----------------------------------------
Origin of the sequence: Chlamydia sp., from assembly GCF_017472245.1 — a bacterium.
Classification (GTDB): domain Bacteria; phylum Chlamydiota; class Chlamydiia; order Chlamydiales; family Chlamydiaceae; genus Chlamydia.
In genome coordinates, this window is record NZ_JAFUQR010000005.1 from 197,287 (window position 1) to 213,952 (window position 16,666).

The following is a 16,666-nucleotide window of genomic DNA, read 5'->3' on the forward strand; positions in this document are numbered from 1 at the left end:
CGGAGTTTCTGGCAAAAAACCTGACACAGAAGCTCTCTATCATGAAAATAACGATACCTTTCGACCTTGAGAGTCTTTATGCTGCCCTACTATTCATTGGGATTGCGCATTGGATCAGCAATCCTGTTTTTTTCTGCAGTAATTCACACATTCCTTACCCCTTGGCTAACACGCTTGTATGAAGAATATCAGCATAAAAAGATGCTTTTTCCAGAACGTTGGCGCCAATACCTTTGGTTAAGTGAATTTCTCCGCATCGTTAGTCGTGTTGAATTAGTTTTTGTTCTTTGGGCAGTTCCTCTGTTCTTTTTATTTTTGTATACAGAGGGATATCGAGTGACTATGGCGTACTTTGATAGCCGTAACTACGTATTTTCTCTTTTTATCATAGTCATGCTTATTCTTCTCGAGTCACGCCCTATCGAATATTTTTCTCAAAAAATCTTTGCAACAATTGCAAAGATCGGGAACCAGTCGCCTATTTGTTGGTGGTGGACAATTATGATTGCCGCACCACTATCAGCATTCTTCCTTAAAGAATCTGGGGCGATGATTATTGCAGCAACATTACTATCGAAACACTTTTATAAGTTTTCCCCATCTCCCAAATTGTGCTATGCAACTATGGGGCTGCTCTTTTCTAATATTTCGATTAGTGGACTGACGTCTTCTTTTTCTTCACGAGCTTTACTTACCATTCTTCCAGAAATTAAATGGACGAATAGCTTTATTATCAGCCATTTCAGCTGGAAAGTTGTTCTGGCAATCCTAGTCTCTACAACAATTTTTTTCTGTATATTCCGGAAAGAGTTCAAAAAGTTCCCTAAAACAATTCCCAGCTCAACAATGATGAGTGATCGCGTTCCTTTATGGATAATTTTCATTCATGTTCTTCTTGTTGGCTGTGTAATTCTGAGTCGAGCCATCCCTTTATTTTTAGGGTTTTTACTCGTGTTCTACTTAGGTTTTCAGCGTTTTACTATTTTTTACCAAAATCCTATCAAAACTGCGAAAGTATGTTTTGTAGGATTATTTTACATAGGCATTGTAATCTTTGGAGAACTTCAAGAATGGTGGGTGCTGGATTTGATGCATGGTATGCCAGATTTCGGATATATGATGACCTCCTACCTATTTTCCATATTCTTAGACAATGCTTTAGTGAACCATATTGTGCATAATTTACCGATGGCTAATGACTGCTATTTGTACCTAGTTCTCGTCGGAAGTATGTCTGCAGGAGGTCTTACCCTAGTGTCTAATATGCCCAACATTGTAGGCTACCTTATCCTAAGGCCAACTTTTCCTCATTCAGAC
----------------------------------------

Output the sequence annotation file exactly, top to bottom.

Origin of the sequence: Chlamydia sp., from assembly GCF_017472245.1 — a bacterium.
Classification (GTDB): domain Bacteria; phylum Chlamydiota; class Chlamydiia; order Chlamydiales; family Chlamydiaceae; genus Chlamydia.
In genome coordinates, this window is record NZ_JAFUQR010000005.1 from 197,287 (window position 1) to 213,952 (window position 16,666).

The following is a 16,666-nucleotide window of genomic DNA, read 5'->3' on the forward strand; positions in this document are numbered from 1 at the left end:
CGGAGTTTCTGGCAAAAAACCTGACACAGAAGCTCTCTATCATGAAAATAACGATACCTTTCGACCTTGAGAGTCTTTATGCTGCCCTACTATTCATTGGGATTGCGCATTGGATCAGCAATCCTGTTTTTTTCTGCAGTAATTCACACATTCCTTACCCCTTGGCTAACACGCTTGTATGAAGAATATCAGCATAAAAAGATGCTTTTTCCAGAACGTTGGCGCCAATACCTTTGGTTAAGTGAATTTCTCCGCATCGTTAGTCGTGTTGAATTAGTTTTTGTTCTTTGGGCAGTTCCTCTGTTCTTTTTATTTTTGTATACAGAGGGATATCGAGTGACTATGGCGTACTTTGATAGCCGTAACTACGTATTTTCTCTTTTTATCATAGTCATGCTTATTCTTCTCGAGTCACGCCCTATCGAATATTTTTCTCAAAAAATCTTTGCAACAATTGCAAAGATCGGGAACCAGTCGCCTATTTGTTGGTGGTGGACAATTATGATTGCCGCACCACTATCAGCATTCTTCCTTAAAGAATCTGGGGCGATGATTATTGCAGCAACATTACTATCGAAACACTTTTATAAGTTTTCCCCATCTCCCAAATTGTGCTATGCAACTATGGGGCTGCTCTTTTCTAATATTTCGATTAGTGGACTGACGTCTTCTTTTTCTTCACGAGCTTTACTTACCATTCTTCCAGAAATTAAATGGACGAATAGCTTTATTATCAGCCATTTCAGCTGGAAAGTTGTTCTGGCAATCCTAGTCTCTACAACAATTTTTTTCTGTATATTCCGGAAAGAGTTCAAAAAGTTCCCTAAAACAATTCCCAGCTCAACAATGATGAGTGATCGCGTTCCTTTATGGATAATTTTCATTCATGTTCTTCTTGTTGGCTGTGTAATTCTGAGTCGAGCCATCCCTTTATTTTTAGGGTTTTTACTCGTGTTCTACTTAGGTTTTCAGCGTTTTACTATTTTTTACCAAAATCCTATCAAAACTGCGAAAGTATGTTTTGTAGGATTATTTTACATAGGCATTGTAATCTTTGGAGAACTTCAAGAATGGTGGGTGCTGGATTTGATGCATGGTATGCCAGATTTCGGATATATGATGACCTCCTACCTATTTTCCATATTCTTAGACAATGCTTTAGTGAACCATATTGTGCATAATTTACCGATGGCTAATGACTGCTATTTGTACCTAGTTCTCGTCGGAAGTATGTCTGCAGGAGGTCTTACCCTAGTGTCTAATATGCCCAACATTGTAGGCTACCTTATCCTAAGGCCAACTTTTCCTCATTCAGAC